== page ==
Radio reception where I live is pretty lousy so I like to roam the Internet and search for radio shows to listen to, or surf YouTube for short videos to watch.  On Fridays I like to listen to the Zeta Talk show on The Micro Effect.   I hardly ever get to really listen to it because it comes on at our supper time, but I still try to tune in.  Anyway, on that radio station I happened to catch part of a new show called The Remedy.  (I don't know if it really is a new show on The Micro Effect; I only just noticed it.) As a person very interested in alternative medicine and natural health practices, this show really grabbed my attention.  I hopped into the chat room to get involved in the discussion with the show host, but wouldn't you know it, I got a phone call that took me away and I missed the rest of the show.  The next day I located the host's web site and wound up migrating to his YouTube site where I spent almost the entire day absorbed in watching his fascinating videos about making natural remedies.  This guy, Tony P., is a real treat to watch.  He is very down to earth and his instructions are easy to follow.  I thought I would post one of his two-part videos here for you to see what I mean:

I equate surfing the Internet with gold mining, and the web sites I uncover are my gold strikes.  It certainly is fun on dreary days -- like today when the Chicago Bears are getting clobbered . . . .  Some times I positively feel like a billionaire from the knowledge I mine -- and it sure helps to forget about the Bears. 

We had a good 3" of snow that happily is now melting, but the damp is miserable.  The chickens like staying in the coop.  I will have to buy them some more feed this week.  Too bad the green grasses will soon be gone and they will be dependent on mash.  I have a bag of oats and will start adding some to their feed now because the oats give them more carbs to better weather the cold.  I will be happy when this snow melts (and I think it will) so I can finish bagging the leaves up and stacking them around the coop for additional insulation.  And, there is still the rest of the garden work I need to do.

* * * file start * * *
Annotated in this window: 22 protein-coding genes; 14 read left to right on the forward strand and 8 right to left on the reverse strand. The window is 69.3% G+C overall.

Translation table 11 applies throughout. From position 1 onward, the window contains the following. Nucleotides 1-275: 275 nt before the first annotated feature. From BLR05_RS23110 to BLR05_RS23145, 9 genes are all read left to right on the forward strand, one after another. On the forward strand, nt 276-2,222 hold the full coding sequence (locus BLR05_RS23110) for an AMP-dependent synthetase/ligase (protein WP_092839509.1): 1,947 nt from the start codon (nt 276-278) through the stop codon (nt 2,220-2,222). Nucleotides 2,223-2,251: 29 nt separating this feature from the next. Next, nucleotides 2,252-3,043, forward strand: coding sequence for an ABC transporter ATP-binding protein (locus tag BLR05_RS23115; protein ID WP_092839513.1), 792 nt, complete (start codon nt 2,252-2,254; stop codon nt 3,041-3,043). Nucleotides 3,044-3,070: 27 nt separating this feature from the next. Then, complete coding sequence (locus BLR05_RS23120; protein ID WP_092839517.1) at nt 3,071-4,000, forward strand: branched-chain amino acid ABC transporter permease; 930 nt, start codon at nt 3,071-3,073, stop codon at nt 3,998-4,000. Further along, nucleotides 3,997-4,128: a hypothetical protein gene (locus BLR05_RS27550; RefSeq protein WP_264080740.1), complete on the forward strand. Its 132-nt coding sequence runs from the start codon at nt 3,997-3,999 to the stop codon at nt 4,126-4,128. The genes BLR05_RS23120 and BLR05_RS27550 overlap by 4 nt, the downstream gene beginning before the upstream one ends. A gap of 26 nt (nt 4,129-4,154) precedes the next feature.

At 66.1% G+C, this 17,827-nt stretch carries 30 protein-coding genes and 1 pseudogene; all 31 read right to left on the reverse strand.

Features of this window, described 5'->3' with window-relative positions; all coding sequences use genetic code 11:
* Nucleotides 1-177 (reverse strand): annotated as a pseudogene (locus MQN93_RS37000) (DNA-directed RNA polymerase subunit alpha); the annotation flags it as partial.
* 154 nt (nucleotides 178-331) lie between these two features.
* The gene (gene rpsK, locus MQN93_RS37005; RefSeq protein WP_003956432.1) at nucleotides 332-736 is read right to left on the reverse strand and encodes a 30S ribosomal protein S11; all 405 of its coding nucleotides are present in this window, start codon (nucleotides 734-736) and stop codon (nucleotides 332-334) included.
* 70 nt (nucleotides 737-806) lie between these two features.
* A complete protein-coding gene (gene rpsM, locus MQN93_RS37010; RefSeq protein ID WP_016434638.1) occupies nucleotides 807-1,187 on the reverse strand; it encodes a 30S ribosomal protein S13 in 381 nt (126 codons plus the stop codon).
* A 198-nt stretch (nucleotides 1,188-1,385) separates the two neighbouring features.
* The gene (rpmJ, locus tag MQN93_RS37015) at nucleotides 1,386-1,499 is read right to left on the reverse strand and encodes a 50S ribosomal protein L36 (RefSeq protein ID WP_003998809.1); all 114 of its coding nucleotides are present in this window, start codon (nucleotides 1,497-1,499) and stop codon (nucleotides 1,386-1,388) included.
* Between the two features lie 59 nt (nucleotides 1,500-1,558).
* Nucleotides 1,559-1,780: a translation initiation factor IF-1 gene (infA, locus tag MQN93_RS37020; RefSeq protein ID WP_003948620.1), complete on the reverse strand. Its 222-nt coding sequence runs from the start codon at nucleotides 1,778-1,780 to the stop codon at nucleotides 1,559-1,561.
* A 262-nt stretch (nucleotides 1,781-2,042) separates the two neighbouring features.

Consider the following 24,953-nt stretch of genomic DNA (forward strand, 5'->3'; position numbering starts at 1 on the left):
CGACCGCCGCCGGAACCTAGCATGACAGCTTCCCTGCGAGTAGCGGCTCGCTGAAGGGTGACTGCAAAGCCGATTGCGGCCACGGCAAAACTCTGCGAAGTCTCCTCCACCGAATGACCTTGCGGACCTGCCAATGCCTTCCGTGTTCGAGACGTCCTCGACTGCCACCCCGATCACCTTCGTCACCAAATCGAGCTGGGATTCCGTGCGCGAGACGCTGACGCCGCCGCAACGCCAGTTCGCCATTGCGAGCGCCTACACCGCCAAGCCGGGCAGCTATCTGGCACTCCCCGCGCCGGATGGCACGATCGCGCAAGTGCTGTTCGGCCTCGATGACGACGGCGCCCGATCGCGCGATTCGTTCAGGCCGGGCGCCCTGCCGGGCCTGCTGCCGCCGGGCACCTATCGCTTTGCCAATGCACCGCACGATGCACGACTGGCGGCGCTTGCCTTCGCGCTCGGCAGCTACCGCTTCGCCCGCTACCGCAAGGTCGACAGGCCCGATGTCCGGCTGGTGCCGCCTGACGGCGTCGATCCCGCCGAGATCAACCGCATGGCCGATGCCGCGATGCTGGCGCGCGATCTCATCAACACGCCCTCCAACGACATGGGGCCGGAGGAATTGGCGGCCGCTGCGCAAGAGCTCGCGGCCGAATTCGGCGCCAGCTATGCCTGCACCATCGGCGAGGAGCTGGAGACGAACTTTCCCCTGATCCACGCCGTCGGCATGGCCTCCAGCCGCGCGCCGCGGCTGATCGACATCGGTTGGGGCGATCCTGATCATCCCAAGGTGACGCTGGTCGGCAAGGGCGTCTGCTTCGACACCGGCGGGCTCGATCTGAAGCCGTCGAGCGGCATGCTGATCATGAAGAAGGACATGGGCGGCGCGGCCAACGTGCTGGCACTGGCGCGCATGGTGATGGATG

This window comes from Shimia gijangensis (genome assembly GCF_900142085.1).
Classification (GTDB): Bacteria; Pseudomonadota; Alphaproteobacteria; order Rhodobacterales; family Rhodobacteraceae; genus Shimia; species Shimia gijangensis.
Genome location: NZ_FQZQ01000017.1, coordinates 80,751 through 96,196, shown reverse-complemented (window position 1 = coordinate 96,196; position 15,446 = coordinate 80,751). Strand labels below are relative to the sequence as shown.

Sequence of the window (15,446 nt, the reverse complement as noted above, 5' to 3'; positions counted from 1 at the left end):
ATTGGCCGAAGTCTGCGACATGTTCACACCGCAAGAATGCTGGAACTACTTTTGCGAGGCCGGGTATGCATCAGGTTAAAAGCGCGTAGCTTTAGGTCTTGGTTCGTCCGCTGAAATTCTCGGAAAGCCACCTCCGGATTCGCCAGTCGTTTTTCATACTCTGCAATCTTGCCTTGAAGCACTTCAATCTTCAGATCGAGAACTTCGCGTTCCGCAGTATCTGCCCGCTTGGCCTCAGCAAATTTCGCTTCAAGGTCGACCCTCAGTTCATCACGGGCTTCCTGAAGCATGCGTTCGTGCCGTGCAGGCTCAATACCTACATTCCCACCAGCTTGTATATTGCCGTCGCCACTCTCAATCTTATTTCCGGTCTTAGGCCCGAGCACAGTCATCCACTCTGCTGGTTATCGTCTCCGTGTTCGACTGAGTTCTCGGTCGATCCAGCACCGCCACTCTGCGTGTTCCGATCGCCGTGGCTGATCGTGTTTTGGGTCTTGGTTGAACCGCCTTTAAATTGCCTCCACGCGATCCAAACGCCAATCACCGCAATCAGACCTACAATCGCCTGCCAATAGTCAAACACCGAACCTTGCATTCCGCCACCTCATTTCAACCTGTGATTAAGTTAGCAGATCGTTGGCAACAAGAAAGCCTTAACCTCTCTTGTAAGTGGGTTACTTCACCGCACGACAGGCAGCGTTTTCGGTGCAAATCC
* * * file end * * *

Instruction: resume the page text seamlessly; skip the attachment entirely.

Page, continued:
Well, I have to collect eggs again.  See you later!

Friday, October 23, 2009

Taking It Easy

I should be outside working but I have to admit I'm more inclined to indulge my comfort zone today.  Besides, the temps are in the 30'sF and it's gone from snow to rain and expected to go back to snow later tonight with 2-5" inches expected depending on where you live.  Even my chickipoos are staying inside the coop -- except for one crazy hen who stands sentry and starts cackling madly whenever she sees a squirrel move.  Hmmm, what else can I use for an excuse -- oh, yeah, I butchered another 4 roosters yesterday and canned a couple of quarts of chicken broth I made from the carcasses, and my back hurts.  In fact, last night my back hurt so bad I got out the Conair Family Fitness Touch 'n Tone Plus with Infrared Heat (I just call it "the vibrator") and used the deep muscle attachment on my cramping back muscles to keep me from writhing on the floor in agony.  I'm going to have to work on building some kind of butchering table that is tall enough for me to work at comfortably.  (I bought that Conair massager years ago to use on our Ed (he's autistic) to calm him down when his behavior started getting out of hand.  I don't know why it worked to calm him, but there were sure times it saved my sanity.  It still puts him in la-la land.)

Anyway, today I had to go in to town to give some blood for my doctor who is monitoring me on my diet, and wouldn't you know there was a book sale in the clinic lobby -- book sales are one of my admitted weaknesses -- and, of course, I had to rummage after I got stuck.  (First, the diet could be going better -- bad, bad Joyce!-- and second, it only took two times for the girl to get the blood she needed. Hurray!)  I bought two neat, royalty free graphic books with CD's that I can use when I get around to setting up a farm newsletter, and I couldn't resist buying a cook book with over 600 ribbon winning recipes from county fairs all over the country.  Lara and I love to talk recipes, and we're slowly making up a simple menu for when we build our dedicated farm stand that will have a small cafe/shop area and commercial kitchen.  We will have some good times discussing some of this book's recipes.